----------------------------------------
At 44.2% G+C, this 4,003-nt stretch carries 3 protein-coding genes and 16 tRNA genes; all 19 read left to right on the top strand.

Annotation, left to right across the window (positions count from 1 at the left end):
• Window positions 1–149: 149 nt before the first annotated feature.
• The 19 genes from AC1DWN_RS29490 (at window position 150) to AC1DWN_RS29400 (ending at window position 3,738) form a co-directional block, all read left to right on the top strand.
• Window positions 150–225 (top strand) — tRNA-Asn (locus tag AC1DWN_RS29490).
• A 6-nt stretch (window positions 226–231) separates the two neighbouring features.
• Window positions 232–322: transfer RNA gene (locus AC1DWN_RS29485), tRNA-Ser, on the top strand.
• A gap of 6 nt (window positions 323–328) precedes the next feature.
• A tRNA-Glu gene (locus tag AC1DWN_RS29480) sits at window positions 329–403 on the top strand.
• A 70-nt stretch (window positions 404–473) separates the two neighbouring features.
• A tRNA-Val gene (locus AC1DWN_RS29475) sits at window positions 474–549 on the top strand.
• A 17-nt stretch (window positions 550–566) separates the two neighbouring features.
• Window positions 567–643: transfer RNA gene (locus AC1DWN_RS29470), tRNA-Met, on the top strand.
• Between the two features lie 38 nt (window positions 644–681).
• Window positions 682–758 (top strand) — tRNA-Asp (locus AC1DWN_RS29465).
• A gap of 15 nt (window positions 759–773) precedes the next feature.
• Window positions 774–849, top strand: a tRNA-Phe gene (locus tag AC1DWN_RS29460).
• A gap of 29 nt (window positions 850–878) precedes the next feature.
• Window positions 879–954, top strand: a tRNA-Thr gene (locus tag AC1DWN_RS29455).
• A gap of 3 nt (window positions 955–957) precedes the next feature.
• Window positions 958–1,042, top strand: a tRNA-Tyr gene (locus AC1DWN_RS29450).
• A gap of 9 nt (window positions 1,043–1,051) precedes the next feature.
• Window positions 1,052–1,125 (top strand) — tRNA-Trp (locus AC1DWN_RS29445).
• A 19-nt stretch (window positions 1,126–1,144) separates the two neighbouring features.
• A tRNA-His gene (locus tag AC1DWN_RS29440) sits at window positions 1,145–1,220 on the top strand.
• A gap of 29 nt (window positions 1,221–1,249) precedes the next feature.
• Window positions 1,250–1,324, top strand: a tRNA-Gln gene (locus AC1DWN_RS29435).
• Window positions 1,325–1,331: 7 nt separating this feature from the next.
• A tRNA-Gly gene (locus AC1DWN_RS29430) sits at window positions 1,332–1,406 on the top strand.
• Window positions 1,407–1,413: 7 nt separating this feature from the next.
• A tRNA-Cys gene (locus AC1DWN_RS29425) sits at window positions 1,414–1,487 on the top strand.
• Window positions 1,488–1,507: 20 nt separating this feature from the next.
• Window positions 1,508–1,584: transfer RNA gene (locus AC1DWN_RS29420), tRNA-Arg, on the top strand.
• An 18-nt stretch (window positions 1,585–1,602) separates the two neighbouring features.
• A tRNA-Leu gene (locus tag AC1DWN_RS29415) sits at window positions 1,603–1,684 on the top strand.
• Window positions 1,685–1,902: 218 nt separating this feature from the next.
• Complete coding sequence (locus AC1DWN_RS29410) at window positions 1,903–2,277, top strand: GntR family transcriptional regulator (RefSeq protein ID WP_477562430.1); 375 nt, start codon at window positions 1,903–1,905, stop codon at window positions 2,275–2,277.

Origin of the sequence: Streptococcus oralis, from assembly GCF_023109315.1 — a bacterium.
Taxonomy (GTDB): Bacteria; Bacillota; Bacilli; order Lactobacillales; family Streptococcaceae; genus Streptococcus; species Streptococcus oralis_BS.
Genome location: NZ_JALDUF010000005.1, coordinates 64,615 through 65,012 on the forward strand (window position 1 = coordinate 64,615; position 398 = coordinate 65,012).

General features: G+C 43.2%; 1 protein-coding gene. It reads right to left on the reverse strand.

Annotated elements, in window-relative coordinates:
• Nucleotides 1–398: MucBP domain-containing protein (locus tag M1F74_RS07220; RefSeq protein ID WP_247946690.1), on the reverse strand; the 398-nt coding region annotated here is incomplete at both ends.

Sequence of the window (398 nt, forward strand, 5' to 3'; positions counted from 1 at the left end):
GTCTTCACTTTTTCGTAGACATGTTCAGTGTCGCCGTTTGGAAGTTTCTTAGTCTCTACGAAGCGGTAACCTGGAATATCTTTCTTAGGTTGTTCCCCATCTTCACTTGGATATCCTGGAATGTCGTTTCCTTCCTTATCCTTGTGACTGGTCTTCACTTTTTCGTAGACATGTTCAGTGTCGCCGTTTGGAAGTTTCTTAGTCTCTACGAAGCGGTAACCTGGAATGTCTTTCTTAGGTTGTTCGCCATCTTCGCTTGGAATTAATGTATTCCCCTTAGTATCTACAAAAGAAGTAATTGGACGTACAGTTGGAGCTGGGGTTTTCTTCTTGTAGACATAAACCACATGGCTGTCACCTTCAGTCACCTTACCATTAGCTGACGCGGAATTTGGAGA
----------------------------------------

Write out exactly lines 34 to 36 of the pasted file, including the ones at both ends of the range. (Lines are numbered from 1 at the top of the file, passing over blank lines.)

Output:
• An 18-nt stretch (window positions 1,585–1,602) separates the two neighbouring features.
• A tRNA-Leu gene (locus tag AC1DWN_RS29415) sits at window positions 1,603–1,684 on the top strand.
• Window positions 1,685–1,902: 218 nt separating this feature from the next.